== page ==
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Betty Esperanza ’s Festival story

Betty Esperanza

Allen Toussaint heats up Montreal with 'Southern Nights'
Betty Esperanza (Montreal)

Allen Toussaint is a magical story teller and accomplished pianist accompanied by uber talented musicians spellbound the audience July 5th at PDA like an old fashion snake charmer. This concert will forever be tattooed in my memory especially the Southern Nights tone poem.

Toussaint softly recounts his childhood weekend getaway to the countryside and he starts it off like this:

“Sunday mornings my father
whose name was Clarence
would pack all of us
my mother Naomi Neville
my sister Joyce and my brother Benson
into the car
a 1935 Buick
'You need to know where you came from
so you know where you’re going…'
he would say to us

we drove on and on
past old weathered gray houses
unpainted, never new
close together
and as we drove farther and farther
into the country
the houses were farther and farther

it seemed like every house had a porch
that seemed to wrap all around
each one
and people were sitting on the porches
sometimes waving
as we drove by

we saw cows, horses, chickens…
(he pauses)
with all their parts intact
wells with water in them
and frogs
and we’d finally get to our porch
all the uncles and aunties there
and cousins running out to greet us
and I’d listen to the language
of the old folks
the patois, the Creole so thick
I could barely understand it
(Toussaint mimicks some Creole conversation)
if I saw an eyebrow raise up
it meant I better listen because
it was going to be important

aunties on the porch
always wearing aprons
even to church
would pick you up and
hug you to their bosoms
and some of them were
quite well endowed
and I’d struggle to breathe
in the soft mass
with the scent of
talcum powder
maybe that’s where the expression
love you to death comes from
(Toussaint chuckles)

after eating we’d all sit on the front porch
the old folks told old stories
an auntie would say
I know that old John
died on his mule
but I heard him jabberin’ and cursin’ out in the dark last night
and an uncle would say
you must be hearin things
and she’d say well he say he gonna pay a visit to you next week
so you find out for youself
and over in the corner by the left side of the door
was the matriarch in her chair
never talkin

once in a while she’d get real still
and we’d get to worrying
then slowly her arm would move and her hand would reach down
to the floor and she’d pick up a small bottle in a sack
bring it to her lips and slowly put it down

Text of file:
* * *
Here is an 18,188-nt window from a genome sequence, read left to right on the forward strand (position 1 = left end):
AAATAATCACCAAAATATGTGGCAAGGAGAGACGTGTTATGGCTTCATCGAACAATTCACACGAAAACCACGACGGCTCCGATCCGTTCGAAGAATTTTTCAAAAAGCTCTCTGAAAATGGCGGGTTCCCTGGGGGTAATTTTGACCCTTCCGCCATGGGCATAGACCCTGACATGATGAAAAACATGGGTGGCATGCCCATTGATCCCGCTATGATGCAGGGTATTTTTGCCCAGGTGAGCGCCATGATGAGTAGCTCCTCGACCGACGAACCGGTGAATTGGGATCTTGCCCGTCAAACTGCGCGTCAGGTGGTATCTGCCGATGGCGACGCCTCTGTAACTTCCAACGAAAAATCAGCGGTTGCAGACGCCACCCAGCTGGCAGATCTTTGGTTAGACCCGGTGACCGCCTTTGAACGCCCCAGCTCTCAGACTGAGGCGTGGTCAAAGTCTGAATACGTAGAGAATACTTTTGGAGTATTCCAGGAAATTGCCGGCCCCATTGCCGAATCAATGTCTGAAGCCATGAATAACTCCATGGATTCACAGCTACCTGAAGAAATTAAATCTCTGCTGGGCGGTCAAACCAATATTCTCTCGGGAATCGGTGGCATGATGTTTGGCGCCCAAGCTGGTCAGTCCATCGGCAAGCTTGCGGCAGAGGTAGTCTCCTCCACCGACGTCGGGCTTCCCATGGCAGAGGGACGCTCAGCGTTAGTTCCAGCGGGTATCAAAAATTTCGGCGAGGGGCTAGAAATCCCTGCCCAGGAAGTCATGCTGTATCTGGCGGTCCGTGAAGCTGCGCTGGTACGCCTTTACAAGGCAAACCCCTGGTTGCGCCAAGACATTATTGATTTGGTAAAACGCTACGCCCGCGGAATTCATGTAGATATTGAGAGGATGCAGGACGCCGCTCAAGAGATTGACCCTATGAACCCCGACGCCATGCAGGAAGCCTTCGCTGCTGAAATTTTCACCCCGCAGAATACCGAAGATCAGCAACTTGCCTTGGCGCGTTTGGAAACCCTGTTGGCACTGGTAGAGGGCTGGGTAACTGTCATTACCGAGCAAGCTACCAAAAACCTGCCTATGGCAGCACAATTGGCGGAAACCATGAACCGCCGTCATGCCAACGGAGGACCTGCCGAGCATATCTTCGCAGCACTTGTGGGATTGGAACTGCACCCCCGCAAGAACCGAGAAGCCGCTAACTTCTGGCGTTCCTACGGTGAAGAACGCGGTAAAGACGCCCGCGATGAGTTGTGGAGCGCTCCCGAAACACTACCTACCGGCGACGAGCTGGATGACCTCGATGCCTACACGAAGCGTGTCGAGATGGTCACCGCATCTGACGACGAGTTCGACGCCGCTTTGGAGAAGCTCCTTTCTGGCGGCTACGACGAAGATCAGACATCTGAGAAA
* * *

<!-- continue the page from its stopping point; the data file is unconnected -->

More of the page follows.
and we’d all breathe a sigh of relief

and I knew that I was in the right place
and everything important
in the world was right there
on that front porch
if there was something wrong with something
there was someone there who could fix it

it was dark out there at night
no light no electricity no gas to light anything inside or outside
and quiet
so very quiet outside
pitch black
but I knew that nothing would ever happen to me on that porch

when it was time to drive back home
I sat in the back seat
looking up at the only light
light that was coming down from the moon
as it filtered through the trees
that lined the road

the moonlight turned the leaves silver
and that’s where the next song comes from….”

He began to sing and play “Southern Nights.” I don’t think anyone in the audience could help but yearn to be part of his entourage...you could not hear a pin drop and the entire audience was captivated...almost in a trance waiting for the rest of the story...
And so TOUSSAINT sings...

Southern nights
have you ever felt a southern night?
Free as a breeze
not to mention the trees
Whistling tunes that you know and love so.

Southern nights
just as good even when closed your eyes.
I apologize to anyone who can truly say
That he has found a better way

Southern skies
have you ever noticed southern skies?
It's precious beauty lies just beyond the eye.
It goes running through your soul
Like the stories told of old
Old man
he and his dog that walked the old land
Ev'ry flower touched his cold hand.
As he slowly walked by
weeping willows
Would cry for joy

Feel so good
feel so good
it's frigth'ning.
Wish I could,
stop this world from fighting.
La da da da da da la da da da da da da da da

like this and many others in the trees
Blow in the night
in the southern skies.

Southern nights
they feel so good it's fright'ning . . .
Wish I could stop this world from fighting
La da da da da da la da da da da da
da da da da da da da da da da da

Courtesy of Betty Esperanza /BeNudeMedia.

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